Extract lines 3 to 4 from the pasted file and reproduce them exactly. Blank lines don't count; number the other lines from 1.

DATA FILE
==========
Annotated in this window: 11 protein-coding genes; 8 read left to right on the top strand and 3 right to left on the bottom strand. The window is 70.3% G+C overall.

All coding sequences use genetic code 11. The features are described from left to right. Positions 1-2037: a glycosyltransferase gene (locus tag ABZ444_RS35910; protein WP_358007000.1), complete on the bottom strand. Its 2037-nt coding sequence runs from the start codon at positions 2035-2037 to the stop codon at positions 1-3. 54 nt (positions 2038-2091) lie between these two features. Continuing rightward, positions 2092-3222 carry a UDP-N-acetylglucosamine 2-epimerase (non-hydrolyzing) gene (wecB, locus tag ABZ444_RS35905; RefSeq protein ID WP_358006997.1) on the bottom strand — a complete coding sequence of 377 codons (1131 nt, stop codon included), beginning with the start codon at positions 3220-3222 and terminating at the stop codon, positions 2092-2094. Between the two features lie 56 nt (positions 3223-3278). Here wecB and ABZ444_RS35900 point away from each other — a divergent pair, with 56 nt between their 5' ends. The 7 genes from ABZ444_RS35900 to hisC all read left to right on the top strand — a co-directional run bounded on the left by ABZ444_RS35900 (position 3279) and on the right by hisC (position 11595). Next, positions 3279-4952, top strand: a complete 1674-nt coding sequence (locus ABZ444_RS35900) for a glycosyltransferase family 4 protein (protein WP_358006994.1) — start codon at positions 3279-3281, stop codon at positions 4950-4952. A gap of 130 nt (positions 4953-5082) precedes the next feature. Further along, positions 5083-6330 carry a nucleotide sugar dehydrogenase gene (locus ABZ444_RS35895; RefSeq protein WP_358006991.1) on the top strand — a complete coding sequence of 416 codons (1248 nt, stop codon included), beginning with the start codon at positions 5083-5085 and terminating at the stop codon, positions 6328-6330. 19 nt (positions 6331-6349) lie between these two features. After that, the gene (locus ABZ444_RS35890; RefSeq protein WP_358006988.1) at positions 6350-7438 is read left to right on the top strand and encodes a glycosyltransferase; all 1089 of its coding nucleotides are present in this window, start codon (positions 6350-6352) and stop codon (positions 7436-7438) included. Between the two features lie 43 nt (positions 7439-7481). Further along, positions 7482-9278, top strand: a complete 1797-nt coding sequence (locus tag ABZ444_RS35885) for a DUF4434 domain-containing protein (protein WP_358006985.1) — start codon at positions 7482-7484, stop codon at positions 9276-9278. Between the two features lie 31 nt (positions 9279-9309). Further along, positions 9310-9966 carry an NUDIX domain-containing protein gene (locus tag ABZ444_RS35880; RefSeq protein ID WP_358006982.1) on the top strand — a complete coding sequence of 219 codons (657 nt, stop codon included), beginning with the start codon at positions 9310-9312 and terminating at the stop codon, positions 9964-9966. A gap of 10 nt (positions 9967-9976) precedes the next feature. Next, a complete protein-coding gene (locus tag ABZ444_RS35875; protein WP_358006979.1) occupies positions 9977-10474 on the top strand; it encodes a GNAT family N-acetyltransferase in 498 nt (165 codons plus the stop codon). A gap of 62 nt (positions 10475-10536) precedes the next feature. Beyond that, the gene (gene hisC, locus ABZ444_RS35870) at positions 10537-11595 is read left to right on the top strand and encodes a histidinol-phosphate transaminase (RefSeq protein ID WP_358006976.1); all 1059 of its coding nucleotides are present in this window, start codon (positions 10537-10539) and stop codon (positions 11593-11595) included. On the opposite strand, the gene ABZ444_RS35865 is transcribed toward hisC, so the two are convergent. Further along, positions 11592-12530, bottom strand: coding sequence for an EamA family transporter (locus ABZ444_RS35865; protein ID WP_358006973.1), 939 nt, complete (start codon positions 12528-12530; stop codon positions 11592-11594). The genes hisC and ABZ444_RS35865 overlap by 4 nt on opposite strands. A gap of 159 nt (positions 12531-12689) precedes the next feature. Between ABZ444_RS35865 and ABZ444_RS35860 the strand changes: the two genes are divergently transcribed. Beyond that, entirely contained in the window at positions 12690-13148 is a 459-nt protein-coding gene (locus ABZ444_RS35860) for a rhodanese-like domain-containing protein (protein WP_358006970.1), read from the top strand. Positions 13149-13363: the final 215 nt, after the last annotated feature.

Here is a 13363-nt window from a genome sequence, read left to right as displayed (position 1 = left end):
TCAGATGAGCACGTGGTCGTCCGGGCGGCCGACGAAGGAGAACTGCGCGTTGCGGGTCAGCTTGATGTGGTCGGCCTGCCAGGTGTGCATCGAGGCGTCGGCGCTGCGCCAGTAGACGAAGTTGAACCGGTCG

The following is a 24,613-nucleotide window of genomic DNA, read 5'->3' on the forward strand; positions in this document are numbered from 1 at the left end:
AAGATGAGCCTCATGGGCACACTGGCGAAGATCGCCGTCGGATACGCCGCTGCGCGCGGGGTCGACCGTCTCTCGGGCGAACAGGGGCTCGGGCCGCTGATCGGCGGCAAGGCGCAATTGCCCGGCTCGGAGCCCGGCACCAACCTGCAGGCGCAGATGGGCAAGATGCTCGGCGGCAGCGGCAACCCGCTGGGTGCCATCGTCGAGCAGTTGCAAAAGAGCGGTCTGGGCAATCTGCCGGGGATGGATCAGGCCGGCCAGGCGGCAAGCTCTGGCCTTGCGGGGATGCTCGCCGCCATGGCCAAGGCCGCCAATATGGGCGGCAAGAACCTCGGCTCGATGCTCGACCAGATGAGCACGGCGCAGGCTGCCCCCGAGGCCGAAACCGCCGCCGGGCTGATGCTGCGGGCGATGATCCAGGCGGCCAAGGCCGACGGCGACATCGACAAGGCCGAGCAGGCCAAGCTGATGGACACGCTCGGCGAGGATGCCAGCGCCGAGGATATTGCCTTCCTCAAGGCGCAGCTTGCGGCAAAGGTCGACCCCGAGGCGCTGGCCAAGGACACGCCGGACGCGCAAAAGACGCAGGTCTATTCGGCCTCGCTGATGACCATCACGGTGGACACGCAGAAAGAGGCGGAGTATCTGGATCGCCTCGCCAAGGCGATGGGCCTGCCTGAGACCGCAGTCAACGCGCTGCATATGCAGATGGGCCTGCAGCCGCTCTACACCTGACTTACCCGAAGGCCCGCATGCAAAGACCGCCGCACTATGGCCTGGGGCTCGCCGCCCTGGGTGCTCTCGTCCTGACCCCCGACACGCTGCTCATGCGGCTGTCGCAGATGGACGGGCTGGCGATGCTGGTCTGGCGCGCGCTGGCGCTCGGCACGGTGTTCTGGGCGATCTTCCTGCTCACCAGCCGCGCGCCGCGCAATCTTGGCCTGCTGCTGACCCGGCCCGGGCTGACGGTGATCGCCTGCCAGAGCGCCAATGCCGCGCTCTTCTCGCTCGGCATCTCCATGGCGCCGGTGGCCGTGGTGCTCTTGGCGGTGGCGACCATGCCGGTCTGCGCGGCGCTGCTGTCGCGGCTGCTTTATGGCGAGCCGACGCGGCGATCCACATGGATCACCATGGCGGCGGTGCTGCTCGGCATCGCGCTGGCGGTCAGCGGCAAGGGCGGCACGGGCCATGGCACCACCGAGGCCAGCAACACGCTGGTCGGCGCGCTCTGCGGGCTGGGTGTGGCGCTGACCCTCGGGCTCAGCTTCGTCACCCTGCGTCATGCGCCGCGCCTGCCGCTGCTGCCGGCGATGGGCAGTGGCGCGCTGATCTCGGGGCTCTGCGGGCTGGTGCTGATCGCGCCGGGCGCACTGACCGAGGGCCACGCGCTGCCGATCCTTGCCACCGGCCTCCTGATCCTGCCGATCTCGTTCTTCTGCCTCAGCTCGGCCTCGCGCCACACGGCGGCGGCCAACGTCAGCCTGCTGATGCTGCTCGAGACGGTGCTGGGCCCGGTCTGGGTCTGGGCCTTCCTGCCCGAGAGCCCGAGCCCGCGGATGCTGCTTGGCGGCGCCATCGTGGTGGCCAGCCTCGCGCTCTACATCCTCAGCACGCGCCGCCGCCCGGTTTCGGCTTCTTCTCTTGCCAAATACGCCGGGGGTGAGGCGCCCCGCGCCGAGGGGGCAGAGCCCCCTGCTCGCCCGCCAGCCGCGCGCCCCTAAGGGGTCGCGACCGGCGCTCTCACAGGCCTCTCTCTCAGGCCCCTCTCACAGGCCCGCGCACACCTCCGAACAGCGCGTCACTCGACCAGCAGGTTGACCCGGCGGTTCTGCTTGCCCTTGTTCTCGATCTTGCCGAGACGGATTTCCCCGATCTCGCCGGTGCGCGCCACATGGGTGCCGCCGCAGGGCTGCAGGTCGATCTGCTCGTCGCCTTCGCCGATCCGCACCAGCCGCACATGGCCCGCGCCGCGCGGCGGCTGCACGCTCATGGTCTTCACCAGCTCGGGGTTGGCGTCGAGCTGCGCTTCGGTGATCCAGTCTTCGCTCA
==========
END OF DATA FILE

Here is a 13363-nt window from a genome sequence, read left to right as displayed (position 1 = left end):
TCAGATGAGCACGTGGTCGTCCGGGCGGCCGACGAAGGAGAACTGCGCGTTGCGGGTCAGCTTGATGTGGTCGGCCTGCCAGGTGTGCATCGAGGCGTCGGCGCTGCGCCAGTAGACGAAGTTGAACCGGTCG